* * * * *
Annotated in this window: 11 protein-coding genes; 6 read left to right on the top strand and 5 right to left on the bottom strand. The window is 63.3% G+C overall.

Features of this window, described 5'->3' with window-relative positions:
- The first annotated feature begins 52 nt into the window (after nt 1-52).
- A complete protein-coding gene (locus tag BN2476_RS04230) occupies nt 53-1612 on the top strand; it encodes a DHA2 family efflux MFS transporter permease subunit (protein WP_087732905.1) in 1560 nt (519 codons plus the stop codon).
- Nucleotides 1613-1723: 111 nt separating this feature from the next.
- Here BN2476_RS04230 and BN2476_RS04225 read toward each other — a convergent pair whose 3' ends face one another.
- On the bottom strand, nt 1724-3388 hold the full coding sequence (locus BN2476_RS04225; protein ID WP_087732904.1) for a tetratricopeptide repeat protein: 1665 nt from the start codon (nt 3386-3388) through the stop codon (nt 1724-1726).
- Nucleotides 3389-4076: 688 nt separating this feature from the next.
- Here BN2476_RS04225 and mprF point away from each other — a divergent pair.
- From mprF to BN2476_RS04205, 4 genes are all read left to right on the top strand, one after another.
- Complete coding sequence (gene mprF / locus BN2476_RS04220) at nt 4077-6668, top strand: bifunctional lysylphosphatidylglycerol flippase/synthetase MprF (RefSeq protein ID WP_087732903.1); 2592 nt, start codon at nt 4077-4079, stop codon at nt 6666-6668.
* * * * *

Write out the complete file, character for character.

Annotated in this window: 11 protein-coding genes; 6 read left to right on the top strand and 5 right to left on the bottom strand. The window is 63.3% G+C overall.

Features of this window, described 5'->3' with window-relative positions:
- The first annotated feature begins 52 nt into the window (after nt 1-52).
- A complete protein-coding gene (locus tag BN2476_RS04230) occupies nt 53-1612 on the top strand; it encodes a DHA2 family efflux MFS transporter permease subunit (protein WP_087732905.1) in 1560 nt (519 codons plus the stop codon).
- Nucleotides 1613-1723: 111 nt separating this feature from the next.
- Here BN2476_RS04230 and BN2476_RS04225 read toward each other — a convergent pair whose 3' ends face one another.
- On the bottom strand, nt 1724-3388 hold the full coding sequence (locus BN2476_RS04225; protein ID WP_087732904.1) for a tetratricopeptide repeat protein: 1665 nt from the start codon (nt 3386-3388) through the stop codon (nt 1724-1726).
- Nucleotides 3389-4076: 688 nt separating this feature from the next.
- Here BN2476_RS04225 and mprF point away from each other — a divergent pair.
- From mprF to BN2476_RS04205, 4 genes are all read left to right on the top strand, one after another.
- Complete coding sequence (gene mprF / locus BN2476_RS04220) at nt 4077-6668, top strand: bifunctional lysylphosphatidylglycerol flippase/synthetase MprF (RefSeq protein ID WP_087732903.1); 2592 nt, start codon at nt 4077-4079, stop codon at nt 6666-6668.